Reader “MJ” sent an e-mail in which he voices his confusion over the proper use of the terms “blowback” and “recoil operated.” He went on to say that he had completely failed to understand why the barrel on his new Ruger LCP was flopping around. Enough similar questions have come my way that I think it's probably time to revisit this business of how semi-automatic pistols work.
This class of firearm came into common use right around the turn of the last century. Many designers had noticed that two things happened when you fired a round from a handgun. One, the bullet left the cartridge, spiraled down the barrel, exited the muzzle and headed toward the target. Two, the gun moved violently back in the shooter's hand. The act of firing developed a rearward motion and some designers saw that if it could be harnessed, it could be used for productive work. In short order, we had the first automatic handguns, which I believe picked up that designation because they automatically reloaded their own chambers. This new style of handgun most commonly had a lower receiver with a removable magazine of cartridges in the butt and the trigger/hammer mechanism. The top half of the pistol (slide) moved (or “recoiled”) on rails and was pressed forward by a strong coil spring.
Depending on the nature of the cartridges to be used, a pistol with a fixed barrel, heavy slide and strong recoil spring will work quite well. The concept calls for keeping the slide closed until the bullet leaves the muzzle and gas pressure drops abruptly. If you don't, burning powder and hot gasses will come out the ejection port and injure the shooter. Since the recoiling upper of the gun is at rest when the shot is fired, it wants to stay at rest. A heavy slide and a strong recoil spring will work to keep the slide in position for the millisecond that it takes the bullet to get all the way down the barrel and out. Then residual energy causes the slide to move back against the pressure of the recoil spring and the rest of the extraction, ejection, feeding, chambering, etc. cycle occurs. As long as the pressure is fairly modest, this system works quite well and is easy to manufacture. In precise terminology, this is called a blowback system. Most commonly, its use is confined to small-to-medium sized autos in cartridges such as the .25 ACP, .32.ACP and .380 Auto. Understand that it would also work with much more powerful rounds, but building the gun to fire higher pressure rounds would demand a slide so heavy you wouldn't or couldn't carry it or a recoil spring so strong that you couldn't rack the slide. Or possibly both. As a practical matter, such a gun is unworkable.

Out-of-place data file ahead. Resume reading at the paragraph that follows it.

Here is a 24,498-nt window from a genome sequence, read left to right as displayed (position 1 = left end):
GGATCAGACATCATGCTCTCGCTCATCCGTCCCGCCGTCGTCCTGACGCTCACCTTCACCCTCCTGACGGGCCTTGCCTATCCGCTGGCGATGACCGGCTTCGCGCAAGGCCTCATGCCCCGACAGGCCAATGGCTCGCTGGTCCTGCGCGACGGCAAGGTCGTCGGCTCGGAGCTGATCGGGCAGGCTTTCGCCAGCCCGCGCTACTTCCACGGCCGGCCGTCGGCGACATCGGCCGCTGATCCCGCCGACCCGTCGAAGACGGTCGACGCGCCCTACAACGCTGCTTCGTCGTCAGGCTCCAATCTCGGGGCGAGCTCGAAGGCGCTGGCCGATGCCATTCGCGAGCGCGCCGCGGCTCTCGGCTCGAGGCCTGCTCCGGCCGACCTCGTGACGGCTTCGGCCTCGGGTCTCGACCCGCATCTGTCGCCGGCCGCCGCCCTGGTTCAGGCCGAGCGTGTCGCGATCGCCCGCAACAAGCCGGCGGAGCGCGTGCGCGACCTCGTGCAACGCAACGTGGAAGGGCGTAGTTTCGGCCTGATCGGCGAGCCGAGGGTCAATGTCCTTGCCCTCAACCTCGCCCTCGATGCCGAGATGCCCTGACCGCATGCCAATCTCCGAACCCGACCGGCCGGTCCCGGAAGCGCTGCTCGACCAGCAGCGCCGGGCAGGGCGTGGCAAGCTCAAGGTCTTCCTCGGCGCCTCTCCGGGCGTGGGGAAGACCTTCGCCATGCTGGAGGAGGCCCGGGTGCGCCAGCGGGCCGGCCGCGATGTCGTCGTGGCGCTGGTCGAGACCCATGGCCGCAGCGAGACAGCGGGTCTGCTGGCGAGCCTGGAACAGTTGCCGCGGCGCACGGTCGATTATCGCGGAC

For more powerful rounds, the designers found ways to lock the barrel and slide solidly together until the heavier, faster-moving bullets left the muzzle. These guns also have a fitted barrel, moving slide and strong recoil spring, but they are designed in such a way as to mechanically lock the barrel to the slide. For a very short distance of initial slide travel, the barrel is fixed to the slide. When pressure drops, the natural recoil process operates an internal cam mechanism, which causes the barrel to unlock from the slide, stop and then allow the moving slide to complete its rearwards travel. In this fashion, we can truly state that the system is recoil-operated. This is the way that most service automatic pistols work, and over the century-plus they've been in existence many designers have found different way to accomplish the locking/unlocking process. I have just been playing with a Beretta that uses a rotary barrel locking system and recall that the service Beretta, Model 92 or M9, uses a pivoting locking block first developed by Walther. There are a couple of other types, but the vast majority of pistols rely on the basic system developed by John Browning. Here, the barrel-to-slide lockup has the barrel tilting up to lock integral lugs into recesses in the slide or the entire breech end of the barrel locking into the ejection port. On recoil, they stay together until an underbarrel cam moves the barrel down out engagement with the slide. This system was first used on Colt and Browning pistols and now finds its way onto many other makes. It is simple, has become easy to manufacture and has particular use in today's shooting world.
Yesterday's .380 autos were almost exclusively blowback guns, but a blowback pistol for current ammo must have a certain amount of size and weight. If you take the same basic locking system used in a .45 automatic and scale it down to fit a much smaller gun, you can actually use this type of mechanism to build a light, portable pistol chambered for .32 and .380 cartridges. You can do the same thing with a 9 mm pistol and there are many out there. If 9 mm recoil is intolerable, the mini-.380 —with a modern, recoil-operated system—is an alternative. Ruger, Kahr, Sig Sauer, Smith & Wesson and Kel-Tec among others are some of the available choices.